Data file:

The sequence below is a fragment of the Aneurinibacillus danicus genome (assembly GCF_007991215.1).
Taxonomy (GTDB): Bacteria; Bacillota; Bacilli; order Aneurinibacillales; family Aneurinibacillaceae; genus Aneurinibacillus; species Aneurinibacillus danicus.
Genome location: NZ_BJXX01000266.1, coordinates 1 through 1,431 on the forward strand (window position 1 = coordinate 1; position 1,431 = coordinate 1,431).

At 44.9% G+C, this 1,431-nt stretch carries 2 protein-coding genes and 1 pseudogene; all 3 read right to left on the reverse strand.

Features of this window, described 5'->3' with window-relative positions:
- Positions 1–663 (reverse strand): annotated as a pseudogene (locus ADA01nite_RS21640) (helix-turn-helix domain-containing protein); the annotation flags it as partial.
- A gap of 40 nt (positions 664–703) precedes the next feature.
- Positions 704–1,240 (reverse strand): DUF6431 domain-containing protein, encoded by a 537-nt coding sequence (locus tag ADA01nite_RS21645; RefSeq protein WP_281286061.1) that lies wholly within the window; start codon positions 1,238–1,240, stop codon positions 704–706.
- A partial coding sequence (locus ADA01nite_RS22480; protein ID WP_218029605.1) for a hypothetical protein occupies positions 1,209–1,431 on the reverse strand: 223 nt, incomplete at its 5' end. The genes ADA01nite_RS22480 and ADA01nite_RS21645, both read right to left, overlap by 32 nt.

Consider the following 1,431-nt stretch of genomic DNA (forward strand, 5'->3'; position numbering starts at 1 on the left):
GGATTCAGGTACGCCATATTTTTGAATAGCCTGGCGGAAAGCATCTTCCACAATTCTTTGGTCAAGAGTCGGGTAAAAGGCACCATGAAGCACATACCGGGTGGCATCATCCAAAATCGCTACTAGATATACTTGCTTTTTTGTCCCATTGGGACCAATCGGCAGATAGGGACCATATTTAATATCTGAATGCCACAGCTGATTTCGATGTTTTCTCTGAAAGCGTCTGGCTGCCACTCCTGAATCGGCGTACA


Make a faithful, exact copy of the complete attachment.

The sequence below is a fragment of the Aneurinibacillus danicus genome (assembly GCF_007991215.1).
Taxonomy (GTDB): Bacteria; Bacillota; Bacilli; order Aneurinibacillales; family Aneurinibacillaceae; genus Aneurinibacillus; species Aneurinibacillus danicus.
Genome location: NZ_BJXX01000266.1, coordinates 1 through 1,431 on the forward strand (window position 1 = coordinate 1; position 1,431 = coordinate 1,431).

At 44.9% G+C, this 1,431-nt stretch carries 2 protein-coding genes and 1 pseudogene; all 3 read right to left on the reverse strand.

Features of this window, described 5'->3' with window-relative positions:
- Positions 1–663 (reverse strand): annotated as a pseudogene (locus ADA01nite_RS21640) (helix-turn-helix domain-containing protein); the annotation flags it as partial.
- A gap of 40 nt (positions 664–703) precedes the next feature.
- Positions 704–1,240 (reverse strand): DUF6431 domain-containing protein, encoded by a 537-nt coding sequence (locus tag ADA01nite_RS21645; RefSeq protein WP_281286061.1) that lies wholly within the window; start codon positions 1,238–1,240, stop codon positions 704–706.
- A partial coding sequence (locus ADA01nite_RS22480; protein ID WP_218029605.1) for a hypothetical protein occupies positions 1,209–1,431 on the reverse strand: 223 nt, incomplete at its 5' end. The genes ADA01nite_RS22480 and ADA01nite_RS21645, both read right to left, overlap by 32 nt.

Consider the following 1,431-nt stretch of genomic DNA (forward strand, 5'->3'; position numbering starts at 1 on the left):
GGATTCAGGTACGCCATATTTTTGAATAGCCTGGCGGAAAGCATCTTCCACAATTCTTTGGTCAAGAGTCGGGTAAAAGGCACCATGAAGCACATACCGGGTGGCATCATCCAAAATCGCTACTAGATATACTTGCTTTTTTGTCCCATTGGGACCAATCGGCAGATAGGGACCATATTTAATATCTGAATGCCACAGCTGATTTCGATGTTTTCTCTGAAAGCGTCTGGCTGCCACTCCTGAATCGGCGTACA